Yes, in my statement I say that American Girl dolls offer an illusion of choice therefore an illusion of individuality, because the idea behind the dolls is that you can create a mini-me doll, a customized look alike doll, yet all of the dolls basically look the same. They have mostly the same features – the only choices that are given to girls are different skin colors (three: light, medium and dark skin), different eye colors (around forty options) and many hairstyles (more than eighty options), yet the basic face mold and figure of all dolls stays the same – slim, petite and androgynous shape. So I began to further question how is individuality manifested in this world and how is it communicated to children. As all the dolls really look the same, the only denominator of individuality relies in the hairstyle and fashion, of which girls are given the most possible choices. Constructing female identity happens through the choice of hair color and style, and the choice of clothes or fashionable accessories. On the other hand American Girl dolls create a false sense of physical identity. Although girls can choose from different skin and eye colors– all of the dolls evoke the features of contemporary American society: a very standardized, democratic look. They all share the same face features and body shape. However they show a significant shift from what Barbie’s troubling appearance was – they promote a body shape of a little girl, more on the chubby side, yet still very, very pretty. Although so many types of girls get represented, all are very slim, the boundary towards a fuller body shape is never crossed by the manufacturer. The idealized self is always slimmer than the real.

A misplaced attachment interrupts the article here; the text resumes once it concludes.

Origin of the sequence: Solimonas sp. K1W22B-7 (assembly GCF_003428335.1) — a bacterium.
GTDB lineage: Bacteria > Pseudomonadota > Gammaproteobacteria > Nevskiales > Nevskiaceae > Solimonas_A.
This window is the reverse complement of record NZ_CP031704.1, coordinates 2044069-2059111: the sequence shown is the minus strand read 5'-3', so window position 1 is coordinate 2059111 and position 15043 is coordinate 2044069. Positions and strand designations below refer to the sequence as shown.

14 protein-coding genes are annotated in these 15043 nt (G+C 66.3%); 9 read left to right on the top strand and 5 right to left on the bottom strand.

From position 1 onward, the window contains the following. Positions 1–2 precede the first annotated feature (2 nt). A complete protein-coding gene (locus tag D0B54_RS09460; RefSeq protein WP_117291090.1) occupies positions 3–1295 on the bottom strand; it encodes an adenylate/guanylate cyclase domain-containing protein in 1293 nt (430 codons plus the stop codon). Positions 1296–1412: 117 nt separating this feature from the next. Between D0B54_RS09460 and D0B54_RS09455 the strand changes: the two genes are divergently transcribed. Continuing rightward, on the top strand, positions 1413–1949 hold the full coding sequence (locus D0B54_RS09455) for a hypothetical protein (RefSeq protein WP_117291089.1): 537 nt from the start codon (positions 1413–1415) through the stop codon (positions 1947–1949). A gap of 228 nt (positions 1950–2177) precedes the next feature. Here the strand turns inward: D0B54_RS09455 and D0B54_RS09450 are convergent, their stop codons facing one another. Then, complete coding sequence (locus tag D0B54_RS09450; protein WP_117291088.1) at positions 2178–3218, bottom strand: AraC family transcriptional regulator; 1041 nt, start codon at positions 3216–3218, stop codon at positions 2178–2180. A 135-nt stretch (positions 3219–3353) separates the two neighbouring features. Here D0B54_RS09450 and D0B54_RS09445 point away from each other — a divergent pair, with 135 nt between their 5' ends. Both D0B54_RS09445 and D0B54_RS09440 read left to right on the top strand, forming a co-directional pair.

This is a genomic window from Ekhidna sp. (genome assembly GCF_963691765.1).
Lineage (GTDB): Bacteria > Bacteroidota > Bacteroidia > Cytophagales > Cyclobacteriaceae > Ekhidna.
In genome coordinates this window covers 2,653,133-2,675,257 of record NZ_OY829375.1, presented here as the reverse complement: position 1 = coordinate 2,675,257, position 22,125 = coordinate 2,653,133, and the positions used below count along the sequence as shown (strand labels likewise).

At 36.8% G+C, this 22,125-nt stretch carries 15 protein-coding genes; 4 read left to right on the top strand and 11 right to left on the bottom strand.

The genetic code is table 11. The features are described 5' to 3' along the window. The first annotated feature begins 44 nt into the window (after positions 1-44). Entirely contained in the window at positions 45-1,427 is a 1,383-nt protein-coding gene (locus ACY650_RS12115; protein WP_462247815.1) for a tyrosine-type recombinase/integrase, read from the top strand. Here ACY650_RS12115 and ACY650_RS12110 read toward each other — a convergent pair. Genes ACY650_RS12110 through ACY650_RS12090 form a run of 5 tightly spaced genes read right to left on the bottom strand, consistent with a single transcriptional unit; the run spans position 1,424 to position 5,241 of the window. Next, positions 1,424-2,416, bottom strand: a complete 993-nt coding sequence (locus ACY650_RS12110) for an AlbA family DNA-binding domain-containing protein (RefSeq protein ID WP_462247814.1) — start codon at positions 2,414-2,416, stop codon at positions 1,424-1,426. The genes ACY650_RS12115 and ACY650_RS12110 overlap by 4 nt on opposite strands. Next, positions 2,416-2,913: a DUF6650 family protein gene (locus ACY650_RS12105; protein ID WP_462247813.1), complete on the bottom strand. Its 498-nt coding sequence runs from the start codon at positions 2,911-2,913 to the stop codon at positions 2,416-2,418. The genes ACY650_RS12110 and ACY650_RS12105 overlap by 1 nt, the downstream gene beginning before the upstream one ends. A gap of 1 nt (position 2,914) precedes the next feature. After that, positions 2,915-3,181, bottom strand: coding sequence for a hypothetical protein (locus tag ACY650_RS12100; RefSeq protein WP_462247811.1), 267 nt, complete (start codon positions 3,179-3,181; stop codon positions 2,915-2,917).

Do I think the illusion of choice extends throughout their life? Probably, if we are examining consumer choices. It occurs to me that even among adults consumer culture affects formation of individuality – for example a person who is perceived as a big personality, an extraordinary individual usually attracts the attention by the way they are dressed and then, by their performance. So self – expression, on a surface level, comes across through some kind of a fashion statement.
What do you think is the main difference between girls and boys role in this identity-individuality illusion?